Tuesday, October 15, 2019

Perfect Apple Pie

    I have been blessed to have been brought up in restaurants run by my parents, with each proficient and an expert in their respective kitchen areas. My Mom was the hardest working baker I have ever met and she never put out a dessert, pastry or bread products that weren't perfect. She did every single thing by scratch and, although it irked me in a childish way, she constantly washed her caked-on doughy hands in my clean dish water, it only meant that she used her sense of touch along with sight to properly prepare biscuits and pie doughs by hand.

   My Dad, as you all know, was my god-like idol as well. Even though he had his demons, and I had mine later in life, he was never-ending work-a-holic and knew more than any other man when it came to the kitchen. I think it had to do with him climbing the ladder to his position, rather than starting out at some high brow cooking school.

   The one attribute he had that I admired him for was his love of reading. Although he enjoyed reading fiction  mostly, he read nonfiction as well because he always told me to never stop learning.

   I never did enjoy reading fiction, but nonfiction...pile it on, especially if it had to do with how our ancestors cooked, the way they lived in backwoods New England and the daily bread they enjoyed. I admire them for the hard work involved when it came to something as simple as bread, cider, raising crops and the like because they didn't simply go to market to purchase ingredients to make pastries and pies, but grew their own wheat and made their own flour from the ground up. Much like how my Dad and I learned the four corners of the kitchen and restaurant. That is why I consider myself one of the most informed and knowledgeable New England food historians out there. If you choose what you read because you love to read about it, then the more you read and the more you WANT to read!

   So comes the purpose of this blog post. I have been blessed with opportunities my father would have adored to be part of, a food judge. In particular, a Yankee food judge. And especially an apple pie food judge.

   I just was invited to be a judge at the Great Maine Apple Day in Unity, Maine. And it was here that I decided to write my first article on apple pie because of the varied and delicious apple products that were available at this event. It was also here that I tasted what is the best apple pie I have ever tried and judged. Yup, in the middle of nowhere Maine, I took a bite of the most flavorfully balanced apple pie out of the 1000-plus pies I have judged. The reasons it was the best? Because they stuck to my Puritan ideals and preparation, which not many people do anymore. I hate to say it, but the closer you come to how apple pie was originally made, the better it will be. Never mind the fancy decorative crust or the new-fangled baking pan, if you stick with the following information, you will end up with a pie that our New England ancestors enjoyed and at the same time, conclude with the most delicious pie you have ever made.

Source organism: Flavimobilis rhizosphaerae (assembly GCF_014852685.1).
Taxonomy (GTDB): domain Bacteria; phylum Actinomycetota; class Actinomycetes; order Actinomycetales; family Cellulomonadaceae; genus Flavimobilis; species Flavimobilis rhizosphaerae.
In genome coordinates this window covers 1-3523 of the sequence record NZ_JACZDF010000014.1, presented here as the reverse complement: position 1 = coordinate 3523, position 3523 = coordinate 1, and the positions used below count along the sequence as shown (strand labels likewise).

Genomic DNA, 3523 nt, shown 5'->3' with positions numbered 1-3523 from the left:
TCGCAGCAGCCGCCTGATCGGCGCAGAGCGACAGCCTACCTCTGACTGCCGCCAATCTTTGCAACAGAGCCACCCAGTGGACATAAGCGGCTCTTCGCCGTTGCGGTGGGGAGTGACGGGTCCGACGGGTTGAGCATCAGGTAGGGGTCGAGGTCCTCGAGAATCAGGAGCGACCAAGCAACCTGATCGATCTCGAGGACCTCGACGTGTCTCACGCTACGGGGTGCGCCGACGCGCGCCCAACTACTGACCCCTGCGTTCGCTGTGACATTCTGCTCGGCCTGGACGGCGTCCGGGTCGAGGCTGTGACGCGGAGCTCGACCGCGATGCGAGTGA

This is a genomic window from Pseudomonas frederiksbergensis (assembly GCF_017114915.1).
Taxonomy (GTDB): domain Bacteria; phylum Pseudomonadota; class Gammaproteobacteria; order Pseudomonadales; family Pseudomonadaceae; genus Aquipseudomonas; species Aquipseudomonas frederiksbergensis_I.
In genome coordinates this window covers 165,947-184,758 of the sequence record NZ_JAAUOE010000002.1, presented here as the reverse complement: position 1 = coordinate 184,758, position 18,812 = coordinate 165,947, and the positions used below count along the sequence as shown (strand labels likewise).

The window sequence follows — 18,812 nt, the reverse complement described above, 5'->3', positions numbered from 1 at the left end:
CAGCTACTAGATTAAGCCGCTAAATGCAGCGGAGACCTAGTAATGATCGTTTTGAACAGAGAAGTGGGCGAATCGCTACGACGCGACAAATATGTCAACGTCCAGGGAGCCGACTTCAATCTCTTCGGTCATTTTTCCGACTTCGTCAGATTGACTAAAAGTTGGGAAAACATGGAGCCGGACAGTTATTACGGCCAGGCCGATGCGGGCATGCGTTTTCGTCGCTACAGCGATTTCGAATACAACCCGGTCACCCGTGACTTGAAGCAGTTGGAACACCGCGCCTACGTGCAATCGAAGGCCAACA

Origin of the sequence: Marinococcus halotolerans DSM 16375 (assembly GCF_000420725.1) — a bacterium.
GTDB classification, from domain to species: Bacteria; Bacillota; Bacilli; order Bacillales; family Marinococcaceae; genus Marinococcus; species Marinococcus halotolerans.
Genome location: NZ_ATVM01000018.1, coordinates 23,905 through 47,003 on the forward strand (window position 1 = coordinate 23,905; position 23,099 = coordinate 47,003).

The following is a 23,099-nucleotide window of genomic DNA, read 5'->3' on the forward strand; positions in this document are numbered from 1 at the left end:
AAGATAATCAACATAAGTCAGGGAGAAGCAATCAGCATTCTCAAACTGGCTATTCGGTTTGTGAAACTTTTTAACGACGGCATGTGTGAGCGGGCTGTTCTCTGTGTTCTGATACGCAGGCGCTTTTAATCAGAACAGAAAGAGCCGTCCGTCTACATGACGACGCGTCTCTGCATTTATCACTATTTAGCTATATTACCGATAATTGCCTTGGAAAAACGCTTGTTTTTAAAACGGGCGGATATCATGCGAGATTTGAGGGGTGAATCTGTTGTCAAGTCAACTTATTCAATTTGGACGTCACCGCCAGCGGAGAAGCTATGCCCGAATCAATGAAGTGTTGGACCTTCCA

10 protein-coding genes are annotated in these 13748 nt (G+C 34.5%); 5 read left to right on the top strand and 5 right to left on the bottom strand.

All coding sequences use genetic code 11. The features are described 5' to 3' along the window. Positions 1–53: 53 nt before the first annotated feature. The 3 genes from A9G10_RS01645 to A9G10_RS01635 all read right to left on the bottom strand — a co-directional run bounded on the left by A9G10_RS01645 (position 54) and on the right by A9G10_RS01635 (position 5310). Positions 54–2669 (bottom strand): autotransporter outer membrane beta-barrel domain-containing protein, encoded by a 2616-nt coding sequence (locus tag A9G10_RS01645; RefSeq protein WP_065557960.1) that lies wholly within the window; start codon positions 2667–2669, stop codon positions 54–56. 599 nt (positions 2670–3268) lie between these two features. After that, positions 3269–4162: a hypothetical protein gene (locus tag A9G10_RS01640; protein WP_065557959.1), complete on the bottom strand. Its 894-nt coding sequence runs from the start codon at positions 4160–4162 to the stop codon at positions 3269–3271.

1. First understand that apple pie was originally called apple tarts and had only 1 crust, and it was on top. They were called coffins for a long period of time as well. The crust was called a paste and as mentioned, only sat on top before baking. But obviously when entering a contest or even preparing an apple pie at home, you would want a bottom crust. There are so many handed down recipes for keeping the bottom crust from getting soggy during baking and, although some may say their way is fool proof, there truly is only one way of keeping it from getting soggy. And that is with the right pie pan. 
   Many bakers and even professional pastry chefs have their own "tricks" but honestly, by using the right pan is the only true method. Toss those earthenware pie plates right to the side! They do not conduct enough heat fast enough to prevent a soggy bottom. That basically leaves 2 types. An aluminum and glass. 

   If you have a glass pyrex pie pan, use it! It conducts heat quickly and evenly and browns the pie up almost perfectly. I can't say enough about glass cookware and especially when baking apple pie.

   Aluminum pans are my choice. There are two kinds of aluminum pans, disposable and non disposable. Each work great by for the BEST, use disposable because they are thin enough to heat up faster than any pan on the market but they have a con to it. Once baked, you are going to have a dickens of a time cutting the pie without cutting the pan itself. I simply put the pan in the earthern ware pie pan before cutting, hahahaha. Hey, found a use for that expensive pan after all. 

2. Apple sizes. Make sure you cut your apples thinly and with each piece as close to the same size as possible. That is half the reason(the other half below)why some of the apple pie is mushy while other bites are done perfectly. Never mind dicing or cutting huge chunks of apple. They will not cook at the same speed as you want your crust to brown.

3. The right apple or apples. While everyone and their mother will tell you to use Granny Smith, please try a different apple. There are a number or reasons why apples mush when baking, with the main being its cellular structure and ph level. Apples get mushy because of its pectin amount. You want the apple to hold its shape once it hits 184-degrees F because that is the temperature at which the cell walls start collapsing. Try Pink Lady, Braeburn, Honey Crisp, Cameo, Fuji and Granny Smiths. Try using 2, 3, 4 or more different apples in each pie.